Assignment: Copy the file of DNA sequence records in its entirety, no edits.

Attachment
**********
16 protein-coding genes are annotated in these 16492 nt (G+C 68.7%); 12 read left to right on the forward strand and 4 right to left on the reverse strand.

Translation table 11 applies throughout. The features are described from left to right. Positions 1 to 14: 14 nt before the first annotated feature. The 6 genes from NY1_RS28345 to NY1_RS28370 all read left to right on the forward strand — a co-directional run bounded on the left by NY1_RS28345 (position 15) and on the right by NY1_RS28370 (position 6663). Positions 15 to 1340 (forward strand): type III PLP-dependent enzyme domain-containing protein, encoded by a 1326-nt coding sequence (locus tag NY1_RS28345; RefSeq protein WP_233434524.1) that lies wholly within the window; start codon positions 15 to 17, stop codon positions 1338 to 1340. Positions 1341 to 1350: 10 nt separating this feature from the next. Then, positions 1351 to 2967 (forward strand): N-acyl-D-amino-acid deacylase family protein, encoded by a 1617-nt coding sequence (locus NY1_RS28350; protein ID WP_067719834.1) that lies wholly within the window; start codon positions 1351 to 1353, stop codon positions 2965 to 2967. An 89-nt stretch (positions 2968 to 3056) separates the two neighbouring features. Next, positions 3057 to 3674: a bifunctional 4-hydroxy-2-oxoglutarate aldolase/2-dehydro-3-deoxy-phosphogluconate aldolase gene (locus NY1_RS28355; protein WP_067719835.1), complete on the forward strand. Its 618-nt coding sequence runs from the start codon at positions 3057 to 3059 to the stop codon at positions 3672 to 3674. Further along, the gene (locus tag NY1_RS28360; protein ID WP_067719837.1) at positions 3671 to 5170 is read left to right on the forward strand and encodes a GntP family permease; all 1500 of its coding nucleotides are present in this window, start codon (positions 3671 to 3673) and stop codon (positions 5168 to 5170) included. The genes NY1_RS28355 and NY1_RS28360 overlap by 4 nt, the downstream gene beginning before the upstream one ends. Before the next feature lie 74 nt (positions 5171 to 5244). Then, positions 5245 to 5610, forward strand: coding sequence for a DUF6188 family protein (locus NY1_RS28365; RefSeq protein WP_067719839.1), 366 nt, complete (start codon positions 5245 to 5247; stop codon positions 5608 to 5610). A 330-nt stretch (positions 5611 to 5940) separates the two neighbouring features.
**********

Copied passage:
16 protein-coding genes are annotated in these 16492 nt (G+C 68.7%); 12 read left to right on the forward strand and 4 right to left on the reverse strand.

Translation table 11 applies throughout. The features are described from left to right. Positions 1 to 14: 14 nt before the first annotated feature. The 6 genes from NY1_RS28345 to NY1_RS28370 all read left to right on the forward strand — a co-directional run bounded on the left by NY1_RS28345 (position 15) and on the right by NY1_RS28370 (position 6663). Positions 15 to 1340 (forward strand): type III PLP-dependent enzyme domain-containing protein, encoded by a 1326-nt coding sequence (locus tag NY1_RS28345; RefSeq protein WP_233434524.1) that lies wholly within the window; start codon positions 15 to 17, stop codon positions 1338 to 1340. Positions 1341 to 1350: 10 nt separating this feature from the next. Then, positions 1351 to 2967 (forward strand): N-acyl-D-amino-acid deacylase family protein, encoded by a 1617-nt coding sequence (locus NY1_RS28350; protein ID WP_067719834.1) that lies wholly within the window; start codon positions 1351 to 1353, stop codon positions 2965 to 2967. An 89-nt stretch (positions 2968 to 3056) separates the two neighbouring features. Next, positions 3057 to 3674: a bifunctional 4-hydroxy-2-oxoglutarate aldolase/2-dehydro-3-deoxy-phosphogluconate aldolase gene (locus NY1_RS28355; protein WP_067719835.1), complete on the forward strand. Its 618-nt coding sequence runs from the start codon at positions 3057 to 3059 to the stop codon at positions 3672 to 3674. Further along, the gene (locus tag NY1_RS28360; protein ID WP_067719837.1) at positions 3671 to 5170 is read left to right on the forward strand and encodes a GntP family permease; all 1500 of its coding nucleotides are present in this window, start codon (positions 3671 to 3673) and stop codon (positions 5168 to 5170) included. The genes NY1_RS28355 and NY1_RS28360 overlap by 4 nt, the downstream gene beginning before the upstream one ends. Before the next feature lie 74 nt (positions 5171 to 5244). Then, positions 5245 to 5610, forward strand: coding sequence for a DUF6188 family protein (locus NY1_RS28365; RefSeq protein WP_067719839.1), 366 nt, complete (start codon positions 5245 to 5247; stop codon positions 5608 to 5610). A 330-nt stretch (positions 5611 to 5940) separates the two neighbouring features.